The new active travel network of cycle lanes and footpaths proposed for Glasgow could provide a £1.843 billion benefit for the city.
Plans to build 270km of active travel infrastructure to ensure safe walking, wheeling and cycling throughout the whole city were unveiled in October last year. The proposed network would add to existing safe and segregated routes in Glasgow and allow anyone who cycles to reach most of the city within 30 minutes by bike.
It is estimated that the new infrastructure could cost up to £475m to build over the next ten years. But in a report presented at the council's Environment, Sustainability and Carbon Reduction Policy on February 1, an analysis by an independent consultant found the network could support a wide range of environmental, economic, health, road safety and community benefits for the city.
The analysis has been used to form a strategic business for the active travel plan, which amounts to a £1.843bn gain for Glasgow over the next ten years. Considered to provide a high cost/benefit ratio when compared to the estimated construction costs, the £1.843bn figure was also found likely to increase over time as accident rates dropped as active travel becomes safer.
Councillor Anna Richardson, City Convener for Sustainability and Carbon Reduction, believes the strategic business case adds further impetus to the drive to a create a city network for active travel that would form part of Glasgow's fight against climate change.
Councillor Richardson said: "Our active travel plan is a key part of our effort to decarbonise the Glasgow's transport network. Almost 30% of vehicle journeys in Glasgow are less than 1km and so there is significant potential to reduce the carbon emissions created during those short trips.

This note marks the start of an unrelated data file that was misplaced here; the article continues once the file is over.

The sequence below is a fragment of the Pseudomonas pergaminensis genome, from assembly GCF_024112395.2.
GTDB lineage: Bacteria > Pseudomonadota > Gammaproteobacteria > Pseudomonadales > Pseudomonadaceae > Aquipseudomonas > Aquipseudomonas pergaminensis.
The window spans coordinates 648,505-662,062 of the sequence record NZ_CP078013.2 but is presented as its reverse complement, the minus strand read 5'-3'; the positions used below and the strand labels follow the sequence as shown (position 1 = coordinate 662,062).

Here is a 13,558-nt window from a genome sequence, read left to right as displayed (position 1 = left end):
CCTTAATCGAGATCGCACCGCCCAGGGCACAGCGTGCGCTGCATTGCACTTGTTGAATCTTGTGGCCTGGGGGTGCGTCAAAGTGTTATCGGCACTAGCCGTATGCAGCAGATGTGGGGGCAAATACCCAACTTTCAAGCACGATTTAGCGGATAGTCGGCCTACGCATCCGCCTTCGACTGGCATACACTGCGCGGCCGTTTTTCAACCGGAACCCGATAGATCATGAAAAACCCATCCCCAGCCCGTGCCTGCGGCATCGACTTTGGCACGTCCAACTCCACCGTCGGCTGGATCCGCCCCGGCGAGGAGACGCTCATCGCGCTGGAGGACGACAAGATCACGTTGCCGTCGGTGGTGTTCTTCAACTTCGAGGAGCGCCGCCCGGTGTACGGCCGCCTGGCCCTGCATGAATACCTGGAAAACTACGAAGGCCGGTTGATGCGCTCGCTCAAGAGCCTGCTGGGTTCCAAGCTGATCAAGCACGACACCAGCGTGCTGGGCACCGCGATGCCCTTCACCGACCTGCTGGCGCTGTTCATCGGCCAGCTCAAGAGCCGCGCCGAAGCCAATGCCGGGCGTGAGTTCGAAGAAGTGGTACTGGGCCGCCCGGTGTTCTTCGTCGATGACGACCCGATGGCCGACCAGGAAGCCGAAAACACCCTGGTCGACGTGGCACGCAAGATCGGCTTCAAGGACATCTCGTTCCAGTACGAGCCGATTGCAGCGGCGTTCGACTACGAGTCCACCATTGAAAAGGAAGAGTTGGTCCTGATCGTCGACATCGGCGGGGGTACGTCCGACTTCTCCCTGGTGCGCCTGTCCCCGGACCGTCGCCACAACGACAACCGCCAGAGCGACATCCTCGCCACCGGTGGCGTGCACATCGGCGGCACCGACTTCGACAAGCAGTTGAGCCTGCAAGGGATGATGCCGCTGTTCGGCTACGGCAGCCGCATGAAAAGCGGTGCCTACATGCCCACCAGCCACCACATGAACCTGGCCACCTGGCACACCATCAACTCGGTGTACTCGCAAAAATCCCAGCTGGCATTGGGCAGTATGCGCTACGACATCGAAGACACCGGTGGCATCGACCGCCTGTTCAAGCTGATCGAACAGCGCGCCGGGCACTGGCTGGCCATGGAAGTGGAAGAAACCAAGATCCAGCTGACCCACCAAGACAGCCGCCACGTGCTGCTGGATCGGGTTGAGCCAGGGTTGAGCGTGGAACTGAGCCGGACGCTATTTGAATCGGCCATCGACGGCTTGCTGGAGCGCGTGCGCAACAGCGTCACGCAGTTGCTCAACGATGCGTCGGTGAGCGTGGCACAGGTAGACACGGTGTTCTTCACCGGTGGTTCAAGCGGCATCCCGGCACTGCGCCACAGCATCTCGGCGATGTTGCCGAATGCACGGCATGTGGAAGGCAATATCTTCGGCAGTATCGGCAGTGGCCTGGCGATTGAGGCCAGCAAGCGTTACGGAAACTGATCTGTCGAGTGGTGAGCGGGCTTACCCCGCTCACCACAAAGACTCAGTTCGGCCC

"By creating a network of safe and segregated active travel infrastructure, we want to see walking, wheeling and cycling become the first choice for everyday journeys all across the city. Encouraging a shift to active travel will reduce the carbon impact of how we get about Glasgow, but it will also help to improve the overall health and well-being of our citizens.
"The strategic business case clearly recognises the many other positive differences a city network for active travel can have for Glasgow. Improved air quality, less congestion on our roads, increased footfall on local high streets, less strain on our health services and greater use of city streets as places for play and socialising are all identified as possibilities that flow from the creation of a city network.
"The fact a figure as large as £1.8 billion can be attributed to the changes that would come from building a city network is remarkable. But the real prize is the huge potential for improving the quality of life in communities all across the city that could be built upon on a city network for active travel."
Further work on the strategic business case is expected to be undertaken alongside the development of a detailed plan to deliver the network that is due to be produced by this summer.
However, it is intended that the design of the network will draw upon lessons learned in Glasgow but also from best practice found in other European cities such as Paris, Copenhagen and Seville where significant active travel infrastructure is already in place.
An early ambition for the delivery plan is that targeted construction of the network will ensure half of Glasgow's schools will be within 400 metres of safe, segregated infrastructure The ultimate aim is for all city schools to be easily accessible from the network to encourage higher levels of active travel among the city's young people (see graphic).
A recent consultation on the active travel plan found that 70% of respondents would use the proposed infrastructure for their everyday journeys. The strategic business case was developed using standard modelling tools that are adopted by the Department for Transport and Transport Scotland.
Following discussion by councillors at the Environment, Sustainability and Carbon Reduction Policy Committee, Glasgow's Active Travel Strategy 2022-31 has been referred to the council's City Administration Committee for final approval.